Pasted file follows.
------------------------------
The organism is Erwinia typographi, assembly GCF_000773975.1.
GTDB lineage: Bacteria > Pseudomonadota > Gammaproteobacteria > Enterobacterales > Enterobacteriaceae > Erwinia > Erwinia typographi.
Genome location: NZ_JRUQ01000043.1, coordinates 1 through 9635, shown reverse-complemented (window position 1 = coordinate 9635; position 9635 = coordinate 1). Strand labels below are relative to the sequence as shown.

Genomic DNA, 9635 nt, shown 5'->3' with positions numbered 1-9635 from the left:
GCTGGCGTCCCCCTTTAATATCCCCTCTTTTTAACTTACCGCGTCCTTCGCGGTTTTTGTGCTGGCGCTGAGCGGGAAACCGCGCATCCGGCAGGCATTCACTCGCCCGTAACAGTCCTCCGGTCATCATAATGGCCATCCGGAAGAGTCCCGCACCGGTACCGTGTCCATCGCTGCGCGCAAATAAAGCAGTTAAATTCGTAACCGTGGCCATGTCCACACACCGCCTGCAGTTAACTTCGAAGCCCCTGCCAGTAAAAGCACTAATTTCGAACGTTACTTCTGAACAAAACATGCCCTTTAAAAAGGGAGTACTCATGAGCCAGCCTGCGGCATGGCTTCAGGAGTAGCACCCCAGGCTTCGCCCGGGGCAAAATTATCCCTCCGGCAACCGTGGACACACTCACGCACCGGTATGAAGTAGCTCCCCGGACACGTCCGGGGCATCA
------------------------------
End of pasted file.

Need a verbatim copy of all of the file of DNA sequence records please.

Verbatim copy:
The organism is Erwinia typographi, assembly GCF_000773975.1.
GTDB lineage: Bacteria > Pseudomonadota > Gammaproteobacteria > Enterobacterales > Enterobacteriaceae > Erwinia > Erwinia typographi.
Genome location: NZ_JRUQ01000043.1, coordinates 1 through 9635, shown reverse-complemented (window position 1 = coordinate 9635; position 9635 = coordinate 1). Strand labels below are relative to the sequence as shown.

Genomic DNA, 9635 nt, shown 5'->3' with positions numbered 1-9635 from the left:
GCTGGCGTCCCCCTTTAATATCCCCTCTTTTTAACTTACCGCGTCCTTCGCGGTTTTTGTGCTGGCGCTGAGCGGGAAACCGCGCATCCGGCAGGCATTCACTCGCCCGTAACAGTCCTCCGGTCATCATAATGGCCATCCGGAAGAGTCCCGCACCGGTACCGTGTCCATCGCTGCGCGCAAATAAAGCAGTTAAATTCGTAACCGTGGCCATGTCCACACACCGCCTGCAGTTAACTTCGAAGCCCCTGCCAGTAAAAGCACTAATTTCGAACGTTACTTCTGAACAAAACATGCCCTTTAAAAAGGGAGTACTCATGAGCCAGCCTGCGGCATGGCTTCAGGAGTAGCACCCCAGGCTTCGCCCGGGGCAAAATTATCCCTCCGGCAACCGTGGACACACTCACGCACCGGTATGAAGTAGCTCCCCGGACACGTCCGGGGCATCA